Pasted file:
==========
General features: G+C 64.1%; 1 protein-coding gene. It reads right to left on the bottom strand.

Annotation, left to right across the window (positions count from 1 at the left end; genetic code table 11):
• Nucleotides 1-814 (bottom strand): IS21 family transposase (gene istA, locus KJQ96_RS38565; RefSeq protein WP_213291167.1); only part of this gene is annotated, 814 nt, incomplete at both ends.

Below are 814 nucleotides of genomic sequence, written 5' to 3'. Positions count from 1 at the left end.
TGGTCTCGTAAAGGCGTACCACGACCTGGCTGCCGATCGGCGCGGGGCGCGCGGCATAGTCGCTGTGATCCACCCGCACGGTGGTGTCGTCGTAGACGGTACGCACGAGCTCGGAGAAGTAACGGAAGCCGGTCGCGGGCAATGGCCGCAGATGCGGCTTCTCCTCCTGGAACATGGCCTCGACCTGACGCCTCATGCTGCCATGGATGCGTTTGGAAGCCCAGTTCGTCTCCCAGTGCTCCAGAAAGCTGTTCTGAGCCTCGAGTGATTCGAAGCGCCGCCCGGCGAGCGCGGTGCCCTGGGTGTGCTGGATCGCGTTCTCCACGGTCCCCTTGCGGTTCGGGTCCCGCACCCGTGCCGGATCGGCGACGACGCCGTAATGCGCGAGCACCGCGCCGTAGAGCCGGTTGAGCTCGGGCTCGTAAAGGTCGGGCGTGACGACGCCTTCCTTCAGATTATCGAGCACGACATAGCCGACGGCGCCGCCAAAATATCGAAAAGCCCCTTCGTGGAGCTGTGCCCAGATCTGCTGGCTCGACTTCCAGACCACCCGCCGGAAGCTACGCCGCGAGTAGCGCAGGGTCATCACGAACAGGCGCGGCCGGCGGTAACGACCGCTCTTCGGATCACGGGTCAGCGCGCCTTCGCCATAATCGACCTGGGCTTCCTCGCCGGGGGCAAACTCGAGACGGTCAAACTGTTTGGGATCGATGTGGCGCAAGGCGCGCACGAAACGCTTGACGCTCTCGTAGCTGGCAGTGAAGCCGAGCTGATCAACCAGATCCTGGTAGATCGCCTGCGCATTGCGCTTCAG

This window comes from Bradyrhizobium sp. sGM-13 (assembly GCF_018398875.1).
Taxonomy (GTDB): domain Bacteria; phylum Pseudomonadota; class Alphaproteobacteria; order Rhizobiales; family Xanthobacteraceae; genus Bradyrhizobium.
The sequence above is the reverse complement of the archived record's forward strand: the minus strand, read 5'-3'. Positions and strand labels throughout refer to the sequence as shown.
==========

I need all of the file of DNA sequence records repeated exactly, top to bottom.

General features: G+C 64.1%; 1 protein-coding gene. It reads right to left on the bottom strand.

Annotation, left to right across the window (positions count from 1 at the left end; genetic code table 11):
• Nucleotides 1-814 (bottom strand): IS21 family transposase (gene istA, locus KJQ96_RS38565; RefSeq protein WP_213291167.1); only part of this gene is annotated, 814 nt, incomplete at both ends.

Below are 814 nucleotides of genomic sequence, written 5' to 3'. Positions count from 1 at the left end.
TGGTCTCGTAAAGGCGTACCACGACCTGGCTGCCGATCGGCGCGGGGCGCGCGGCATAGTCGCTGTGATCCACCCGCACGGTGGTGTCGTCGTAGACGGTACGCACGAGCTCGGAGAAGTAACGGAAGCCGGTCGCGGGCAATGGCCGCAGATGCGGCTTCTCCTCCTGGAACATGGCCTCGACCTGACGCCTCATGCTGCCATGGATGCGTTTGGAAGCCCAGTTCGTCTCCCAGTGCTCCAGAAAGCTGTTCTGAGCCTCGAGTGATTCGAAGCGCCGCCCGGCGAGCGCGGTGCCCTGGGTGTGCTGGATCGCGTTCTCCACGGTCCCCTTGCGGTTCGGGTCCCGCACCCGTGCCGGATCGGCGACGACGCCGTAATGCGCGAGCACCGCGCCGTAGAGCCGGTTGAGCTCGGGCTCGTAAAGGTCGGGCGTGACGACGCCTTCCTTCAGATTATCGAGCACGACATAGCCGACGGCGCCGCCAAAATATCGAAAAGCCCCTTCGTGGAGCTGTGCCCAGATCTGCTGGCTCGACTTCCAGACCACCCGCCGGAAGCTACGCCGCGAGTAGCGCAGGGTCATCACGAACAGGCGCGGCCGGCGGTAACGACCGCTCTTCGGATCACGGGTCAGCGCGCCTTCGCCATAATCGACCTGGGCTTCCTCGCCGGGGGCAAACTCGAGACGGTCAAACTGTTTGGGATCGATGTGGCGCAAGGCGCGCACGAAACGCTTGACGCTCTCGTAGCTGGCAGTGAAGCCGAGCTGATCAACCAGATCCTGGTAGATCGCCTGCGCATTGCGCTTCAG

This window comes from Bradyrhizobium sp. sGM-13 (assembly GCF_018398875.1).
Taxonomy (GTDB): domain Bacteria; phylum Pseudomonadota; class Alphaproteobacteria; order Rhizobiales; family Xanthobacteraceae; genus Bradyrhizobium.
The sequence above is the reverse complement of the archived record's forward strand: the minus strand, read 5'-3'. Positions and strand labels throughout refer to the sequence as shown.